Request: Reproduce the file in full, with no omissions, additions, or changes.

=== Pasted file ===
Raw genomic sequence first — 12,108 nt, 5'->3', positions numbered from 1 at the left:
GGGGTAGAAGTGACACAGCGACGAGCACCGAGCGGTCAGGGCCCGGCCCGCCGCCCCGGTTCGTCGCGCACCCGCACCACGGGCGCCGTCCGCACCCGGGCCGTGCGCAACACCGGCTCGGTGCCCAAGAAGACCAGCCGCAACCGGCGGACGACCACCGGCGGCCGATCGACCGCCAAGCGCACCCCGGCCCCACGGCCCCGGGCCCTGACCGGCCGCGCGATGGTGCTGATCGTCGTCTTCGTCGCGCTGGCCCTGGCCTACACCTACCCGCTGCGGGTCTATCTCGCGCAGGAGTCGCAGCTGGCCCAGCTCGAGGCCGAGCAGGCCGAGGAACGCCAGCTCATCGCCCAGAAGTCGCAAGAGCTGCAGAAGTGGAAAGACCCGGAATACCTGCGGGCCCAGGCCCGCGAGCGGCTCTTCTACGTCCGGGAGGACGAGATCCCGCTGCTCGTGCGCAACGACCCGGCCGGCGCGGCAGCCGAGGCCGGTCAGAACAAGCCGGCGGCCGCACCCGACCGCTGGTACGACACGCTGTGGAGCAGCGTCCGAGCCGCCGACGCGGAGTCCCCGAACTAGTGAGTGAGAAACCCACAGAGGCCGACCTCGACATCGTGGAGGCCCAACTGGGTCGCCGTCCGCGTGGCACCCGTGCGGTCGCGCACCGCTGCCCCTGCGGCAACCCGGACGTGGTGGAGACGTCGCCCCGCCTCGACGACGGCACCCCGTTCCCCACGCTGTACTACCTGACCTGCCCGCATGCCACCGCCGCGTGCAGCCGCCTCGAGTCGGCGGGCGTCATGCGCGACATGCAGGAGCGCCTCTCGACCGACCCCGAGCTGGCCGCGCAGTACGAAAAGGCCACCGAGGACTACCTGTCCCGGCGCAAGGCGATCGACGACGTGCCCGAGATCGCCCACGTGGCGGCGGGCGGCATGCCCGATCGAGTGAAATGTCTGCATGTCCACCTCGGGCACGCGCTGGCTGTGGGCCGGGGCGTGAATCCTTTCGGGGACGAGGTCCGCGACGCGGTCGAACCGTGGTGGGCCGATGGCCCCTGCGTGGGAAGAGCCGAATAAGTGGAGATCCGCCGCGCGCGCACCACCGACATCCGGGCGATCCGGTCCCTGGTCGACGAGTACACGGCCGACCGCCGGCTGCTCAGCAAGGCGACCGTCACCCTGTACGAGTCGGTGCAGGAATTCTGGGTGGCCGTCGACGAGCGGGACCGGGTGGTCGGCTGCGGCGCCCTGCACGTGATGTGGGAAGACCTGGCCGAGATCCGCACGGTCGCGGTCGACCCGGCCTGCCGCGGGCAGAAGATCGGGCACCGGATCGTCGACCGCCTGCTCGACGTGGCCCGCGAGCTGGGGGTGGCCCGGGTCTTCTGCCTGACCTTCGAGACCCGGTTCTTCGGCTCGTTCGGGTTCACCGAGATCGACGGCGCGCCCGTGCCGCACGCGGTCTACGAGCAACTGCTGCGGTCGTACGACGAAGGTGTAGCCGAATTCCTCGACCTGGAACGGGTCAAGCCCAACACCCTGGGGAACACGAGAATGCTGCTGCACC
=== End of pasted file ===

Raw genomic sequence first — 12,108 nt, 5'->3', positions numbered from 1 at the left:
GGGGTAGAAGTGACACAGCGACGAGCACCGAGCGGTCAGGGCCCGGCCCGCCGCCCCGGTTCGTCGCGCACCCGCACCACGGGCGCCGTCCGCACCCGGGCCGTGCGCAACACCGGCTCGGTGCCCAAGAAGACCAGCCGCAACCGGCGGACGACCACCGGCGGCCGATCGACCGCCAAGCGCACCCCGGCCCCACGGCCCCGGGCCCTGACCGGCCGCGCGATGGTGCTGATCGTCGTCTTCGTCGCGCTGGCCCTGGCCTACACCTACCCGCTGCGGGTCTATCTCGCGCAGGAGTCGCAGCTGGCCCAGCTCGAGGCCGAGCAGGCCGAGGAACGCCAGCTCATCGCCCAGAAGTCGCAAGAGCTGCAGAAGTGGAAAGACCCGGAATACCTGCGGGCCCAGGCCCGCGAGCGGCTCTTCTACGTCCGGGAGGACGAGATCCCGCTGCTCGTGCGCAACGACCCGGCCGGCGCGGCAGCCGAGGCCGGTCAGAACAAGCCGGCGGCCGCACCCGACCGCTGGTACGACACGCTGTGGAGCAGCGTCCGAGCCGCCGACGCGGAGTCCCCGAACTAGTGAGTGAGAAACCCACAGAGGCCGACCTCGACATCGTGGAGGCCCAACTGGGTCGCCGTCCGCGTGGCACCCGTGCGGTCGCGCACCGCTGCCCCTGCGGCAACCCGGACGTGGTGGAGACGTCGCCCCGCCTCGACGACGGCACCCCGTTCCCCACGCTGTACTACCTGACCTGCCCGCATGCCACCGCCGCGTGCAGCCGCCTCGAGTCGGCGGGCGTCATGCGCGACATGCAGGAGCGCCTCTCGACCGACCCCGAGCTGGCCGCGCAGTACGAAAAGGCCACCGAGGACTACCTGTCCCGGCGCAAGGCGATCGACGACGTGCCCGAGATCGCCCACGTGGCGGCGGGCGGCATGCCCGATCGAGTGAAATGTCTGCATGTCCACCTCGGGCACGCGCTGGCTGTGGGCCGGGGCGTGAATCCTTTCGGGGACGAGGTCCGCGACGCGGTCGAACCGTGGTGGGCCGATGGCCCCTGCGTGGGAAGAGCCGAATAAGTGGAGATCCGCCGCGCGCGCACCACCGACATCCGGGCGATCCGGTCCCTGGTCGACGAGTACACGGCCGACCGCCGGCTGCTCAGCAAGGCGACCGTCACCCTGTACGAGTCGGTGCAGGAATTCTGGGTGGCCGTCGACGAGCGGGACCGGGTGGTCGGCTGCGGCGCCCTGCACGTGATGTGGGAAGACCTGGCCGAGATCCGCACGGTCGCGGTCGACCCGGCCTGCCGCGGGCAGAAGATCGGGCACCGGATCGTCGACCGCCTGCTCGACGTGGCCCGCGAGCTGGGGGTGGCCCGGGTCTTCTGCCTGACCTTCGAGACCCGGTTCTTCGGCTCGTTCGGGTTCACCGAGATCGACGGCGCGCCCGTGCCGCACGCGGTCTACGAGCAACTGCTGCGGTCGTACGACGAAGGTGTAGCCGAATTCCTCGACCTGGAACGGGTCAAGCCCAACACCCTGGGGAACACGAGAATGCTGCTGCACC